Nighttime video captured by the Blink Mini was also good for a budget home security camera; I could make out a person’s features fairly well, so long as he stood in one place. However, faster movement — such as when someone waved their arms — looked blurred.

Within the Blink app, you can set a schedule for when the camera is armed and disarmed, set its sensitivity, and get into pretty granular detail over the length of recordings, how long to record after motion stops, and more. 

(Image credit: Tom's Guide)

I also like that you can create irregular shapes for motion detection zones: Blink shows a static image of what the camera sees, overlaid with a grid, and you simply highlight the sections you want the camera to detect motion. 

(Image credit: Tom's Guide)

Wyze’s settings are a bit more basic. You can create schedules, but you can only draw a single rectangle or square to set a motion-detection zone. There’s also no settings for the duration of a cloud-recorded video, because Wyze limits free recordings to 12 seconds. However, the Wyze camera can distinguish between people and other movement (such as your dog), so you can opt to receive notifications only if it senses a person.

Unlike with the Wyze app (and other home security cameras, such as Arlo Q), the Blink app doesn’t present you with a live view from the Mini when you open the app. Rather, you are shown a static image from the relatively recent past. While I can see why the company would do this for its battery-powered XT2 camera, an automatic live view for the wired Mini would be preferable.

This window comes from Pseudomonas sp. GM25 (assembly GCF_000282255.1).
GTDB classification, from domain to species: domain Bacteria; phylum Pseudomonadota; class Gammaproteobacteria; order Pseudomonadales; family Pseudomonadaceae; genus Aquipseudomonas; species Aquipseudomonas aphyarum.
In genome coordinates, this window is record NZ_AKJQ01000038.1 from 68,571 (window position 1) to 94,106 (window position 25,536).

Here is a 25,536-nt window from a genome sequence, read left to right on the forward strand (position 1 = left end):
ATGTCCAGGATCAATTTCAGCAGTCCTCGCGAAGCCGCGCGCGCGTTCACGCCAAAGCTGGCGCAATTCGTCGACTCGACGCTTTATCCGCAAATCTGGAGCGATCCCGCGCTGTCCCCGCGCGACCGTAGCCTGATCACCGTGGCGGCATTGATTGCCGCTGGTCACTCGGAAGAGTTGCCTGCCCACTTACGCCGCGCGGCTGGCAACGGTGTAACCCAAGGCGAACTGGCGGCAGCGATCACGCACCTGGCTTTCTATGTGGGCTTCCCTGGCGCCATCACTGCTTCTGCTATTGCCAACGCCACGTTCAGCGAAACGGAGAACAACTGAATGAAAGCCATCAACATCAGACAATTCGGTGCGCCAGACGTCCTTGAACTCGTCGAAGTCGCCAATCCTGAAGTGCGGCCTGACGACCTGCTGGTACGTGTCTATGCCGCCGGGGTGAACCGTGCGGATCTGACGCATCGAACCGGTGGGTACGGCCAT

Blink Mini includes a free trial of the Blink cloud storage subscription through December 31, 2020. After that, if you want to save videos to the cloud, a Basic subscription will cost $3 per month per camera, and give you 60 days of rolling storage (but only up to two hours of recordings). A Blink Plus subscription will cost $10 per month, but lets you add unlimited cameras from a single location. 

(Image credit: Tom's Guide)

If you want to save videos locally, Blink will sell the Blink Sync Module 2, which will cost $34.99 when it goes on sale later this year. The Blink Sync Module 2, which will also require a USB drive (up to 64GB), will let you save video from up to 10 cameras.